I’VE BEEN SEEING this guy since I was a little kid,” said Cameron Ryan in amazement, sitting on the tan leatherette examining table. “Since I was 18 months old!”
He’s now a very big kid: six-five and close to 300 pounds, a high school senior with a smooth precocious basso and a passing resemblance to Magic Johnson. When Ryan first sat on this examining table, “this guy,” Dr. Martin Cahn, was a young MD struggling to establish his practice. He had a bushy beard and a halo of reddish hair and he wore a tie because doctors were supposed to. Today ties are a distant memory, and Cahn wears sneakers at the office. His hair and beard are salt-and-cinnamon. He has a middle-aged spread and an expression that flits between solicitude, exasperation, and, at the moment, glowing pride.
This visit, a routine checkup, was also a personal milestone for Ryan, and an example of the difference an old-fashioned family doctor can make in one patient’s life, above and beyond what’s commonly labeled “medicine.” Ryan is as ebullient as the toddler he was when he first saw Cahn. “I’ve lost weight,” he said proudly. “I want to get down to 280. But I assume my blood pressure is high….” Cahn checked it, frowned darkly, but said nothing; he didn’t want to kill his patient’s buzz.
Ryan had big news. Next year he’ll be attending a top-flight school, Purdue University. “And it was this guy who got me to do it,” he beamed, pointing to his doctor. “He was the one who told me, ‘Apply to colleges!’ even when I didn’t think I could do it.”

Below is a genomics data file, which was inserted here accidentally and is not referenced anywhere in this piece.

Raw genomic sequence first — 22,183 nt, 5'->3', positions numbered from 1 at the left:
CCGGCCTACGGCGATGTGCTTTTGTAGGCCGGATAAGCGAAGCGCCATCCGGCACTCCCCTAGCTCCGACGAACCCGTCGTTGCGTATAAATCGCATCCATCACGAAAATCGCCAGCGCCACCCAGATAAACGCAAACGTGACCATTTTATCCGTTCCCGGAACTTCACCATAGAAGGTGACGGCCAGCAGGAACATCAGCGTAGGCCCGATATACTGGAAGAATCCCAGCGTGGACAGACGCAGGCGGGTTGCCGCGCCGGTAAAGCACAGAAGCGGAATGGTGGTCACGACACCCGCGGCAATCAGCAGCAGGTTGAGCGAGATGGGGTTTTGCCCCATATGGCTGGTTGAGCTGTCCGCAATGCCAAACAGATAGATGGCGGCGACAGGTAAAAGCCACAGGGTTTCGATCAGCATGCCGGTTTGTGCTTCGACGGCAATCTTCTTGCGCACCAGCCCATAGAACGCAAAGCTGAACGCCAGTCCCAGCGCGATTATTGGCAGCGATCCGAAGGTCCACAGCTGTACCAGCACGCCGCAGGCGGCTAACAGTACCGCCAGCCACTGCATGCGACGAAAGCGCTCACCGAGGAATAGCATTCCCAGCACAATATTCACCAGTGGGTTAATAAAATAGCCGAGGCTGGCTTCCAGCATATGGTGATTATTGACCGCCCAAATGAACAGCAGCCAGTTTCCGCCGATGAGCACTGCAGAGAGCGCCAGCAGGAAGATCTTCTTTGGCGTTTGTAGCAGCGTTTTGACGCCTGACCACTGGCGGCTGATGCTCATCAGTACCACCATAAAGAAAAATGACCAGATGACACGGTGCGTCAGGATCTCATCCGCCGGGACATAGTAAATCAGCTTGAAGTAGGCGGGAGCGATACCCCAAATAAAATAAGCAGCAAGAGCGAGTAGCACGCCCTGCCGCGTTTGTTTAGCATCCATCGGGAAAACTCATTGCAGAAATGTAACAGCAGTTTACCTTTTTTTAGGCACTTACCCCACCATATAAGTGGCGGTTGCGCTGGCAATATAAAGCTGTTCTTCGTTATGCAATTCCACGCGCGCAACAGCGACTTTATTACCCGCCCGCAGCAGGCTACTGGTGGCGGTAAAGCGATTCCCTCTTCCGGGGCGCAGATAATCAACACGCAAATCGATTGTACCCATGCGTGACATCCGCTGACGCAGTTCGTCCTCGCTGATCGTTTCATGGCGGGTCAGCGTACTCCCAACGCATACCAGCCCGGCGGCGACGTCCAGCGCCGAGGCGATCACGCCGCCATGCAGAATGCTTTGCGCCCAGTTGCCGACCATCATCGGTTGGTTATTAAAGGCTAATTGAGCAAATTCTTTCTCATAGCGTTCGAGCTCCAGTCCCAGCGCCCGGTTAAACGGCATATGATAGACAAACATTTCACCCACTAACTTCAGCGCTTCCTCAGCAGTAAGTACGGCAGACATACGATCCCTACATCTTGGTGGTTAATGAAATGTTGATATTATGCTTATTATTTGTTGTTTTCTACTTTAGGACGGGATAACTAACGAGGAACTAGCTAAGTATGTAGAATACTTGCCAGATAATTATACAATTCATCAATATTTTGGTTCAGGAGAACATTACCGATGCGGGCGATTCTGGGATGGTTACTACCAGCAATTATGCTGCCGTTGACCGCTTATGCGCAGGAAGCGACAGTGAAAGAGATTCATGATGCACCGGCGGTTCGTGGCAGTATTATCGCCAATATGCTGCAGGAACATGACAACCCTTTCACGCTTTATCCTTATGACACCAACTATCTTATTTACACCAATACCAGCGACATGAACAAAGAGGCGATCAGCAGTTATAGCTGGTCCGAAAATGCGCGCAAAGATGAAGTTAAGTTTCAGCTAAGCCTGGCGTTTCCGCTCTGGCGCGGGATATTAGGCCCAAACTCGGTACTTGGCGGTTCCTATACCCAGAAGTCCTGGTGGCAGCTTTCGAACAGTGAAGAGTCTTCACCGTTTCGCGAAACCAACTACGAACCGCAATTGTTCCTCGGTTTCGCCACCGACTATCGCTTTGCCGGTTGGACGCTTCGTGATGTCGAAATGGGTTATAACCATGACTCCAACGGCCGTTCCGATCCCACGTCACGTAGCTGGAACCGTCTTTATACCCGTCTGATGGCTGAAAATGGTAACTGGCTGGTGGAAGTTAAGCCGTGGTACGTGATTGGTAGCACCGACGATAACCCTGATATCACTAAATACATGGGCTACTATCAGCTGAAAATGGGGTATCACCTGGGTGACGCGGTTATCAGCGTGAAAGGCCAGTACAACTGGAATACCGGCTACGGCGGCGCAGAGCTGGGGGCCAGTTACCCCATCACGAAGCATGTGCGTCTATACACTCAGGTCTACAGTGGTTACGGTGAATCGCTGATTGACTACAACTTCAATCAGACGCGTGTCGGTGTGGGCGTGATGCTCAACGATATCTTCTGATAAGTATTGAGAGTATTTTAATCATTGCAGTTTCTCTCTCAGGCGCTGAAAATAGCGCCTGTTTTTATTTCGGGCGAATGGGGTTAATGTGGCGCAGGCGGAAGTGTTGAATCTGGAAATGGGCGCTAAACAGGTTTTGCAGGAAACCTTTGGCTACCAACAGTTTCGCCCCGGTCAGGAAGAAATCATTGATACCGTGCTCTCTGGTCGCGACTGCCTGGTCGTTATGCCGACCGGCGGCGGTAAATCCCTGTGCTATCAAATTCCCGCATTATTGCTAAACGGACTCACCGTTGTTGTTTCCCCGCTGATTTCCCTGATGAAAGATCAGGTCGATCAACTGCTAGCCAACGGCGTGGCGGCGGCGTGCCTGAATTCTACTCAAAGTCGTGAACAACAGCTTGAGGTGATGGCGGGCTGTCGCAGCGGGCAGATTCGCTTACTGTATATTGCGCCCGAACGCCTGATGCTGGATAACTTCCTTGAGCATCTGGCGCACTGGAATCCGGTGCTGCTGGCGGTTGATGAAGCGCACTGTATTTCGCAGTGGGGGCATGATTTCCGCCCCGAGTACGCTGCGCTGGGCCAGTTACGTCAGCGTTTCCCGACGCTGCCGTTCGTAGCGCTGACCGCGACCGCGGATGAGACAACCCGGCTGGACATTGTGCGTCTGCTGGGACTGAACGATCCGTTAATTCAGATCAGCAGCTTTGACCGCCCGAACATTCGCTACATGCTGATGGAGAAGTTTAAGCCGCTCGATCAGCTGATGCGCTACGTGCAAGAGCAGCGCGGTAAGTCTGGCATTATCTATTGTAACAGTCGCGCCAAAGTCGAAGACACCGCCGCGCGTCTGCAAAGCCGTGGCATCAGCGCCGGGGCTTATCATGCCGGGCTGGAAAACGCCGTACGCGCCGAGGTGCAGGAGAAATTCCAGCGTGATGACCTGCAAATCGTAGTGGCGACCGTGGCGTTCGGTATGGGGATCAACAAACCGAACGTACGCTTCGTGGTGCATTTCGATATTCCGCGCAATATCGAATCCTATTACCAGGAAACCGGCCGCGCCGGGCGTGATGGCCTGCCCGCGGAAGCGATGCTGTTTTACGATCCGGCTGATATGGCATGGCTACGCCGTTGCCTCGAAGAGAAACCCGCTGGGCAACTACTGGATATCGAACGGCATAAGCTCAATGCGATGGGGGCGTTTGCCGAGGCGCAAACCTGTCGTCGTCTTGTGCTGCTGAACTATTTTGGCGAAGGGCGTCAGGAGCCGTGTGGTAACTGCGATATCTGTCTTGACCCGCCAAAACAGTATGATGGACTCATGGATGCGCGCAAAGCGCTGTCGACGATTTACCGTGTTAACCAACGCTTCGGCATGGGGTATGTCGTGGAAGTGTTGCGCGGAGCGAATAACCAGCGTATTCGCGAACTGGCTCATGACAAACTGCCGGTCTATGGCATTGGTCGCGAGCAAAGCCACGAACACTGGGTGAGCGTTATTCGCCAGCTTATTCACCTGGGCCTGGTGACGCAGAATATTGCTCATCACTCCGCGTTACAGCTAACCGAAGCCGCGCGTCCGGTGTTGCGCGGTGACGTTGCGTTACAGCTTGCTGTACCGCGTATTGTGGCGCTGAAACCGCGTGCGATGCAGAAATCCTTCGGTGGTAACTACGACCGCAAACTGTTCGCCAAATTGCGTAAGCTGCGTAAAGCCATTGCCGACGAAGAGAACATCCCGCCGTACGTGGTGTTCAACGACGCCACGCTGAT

A year ago it was by no means obvious Ryan could do it. “You’ve always been an extraordinarily smart guy, Cameron,” Cahn told him. “You just needed to focus.” In junior year Ryan was flailing. Then a belated diagnosis of attention deficit hyperactivity disorder and the resultant drug regimen turned him around. His grades and SAT scores soared.
“Any idea what you’re going to major in?” Cahn asked.
“I don’t know, probably psychology. I’m also interested in business, but I don’t know if there will be any jobs in it when I come out. I figure there will always be work helping messed-up people.”
“My advice is to have a great time at college and try as many things as you can,” said Cahn, and for the second time that day he segued into The Story, the one he likes to tell patients trying to figure out how to live their lives…
Martin Cahn grew up in Chicago, Lexington (Massachusetts), and Schenectady. His father, John Cahn, is a celebrated metallurgist; he received the National Medal of Science and was bruited as a Nobel candidate. Young Marty set out in his father’s traces. He attended MIT, where his father once taught, and majored in biology.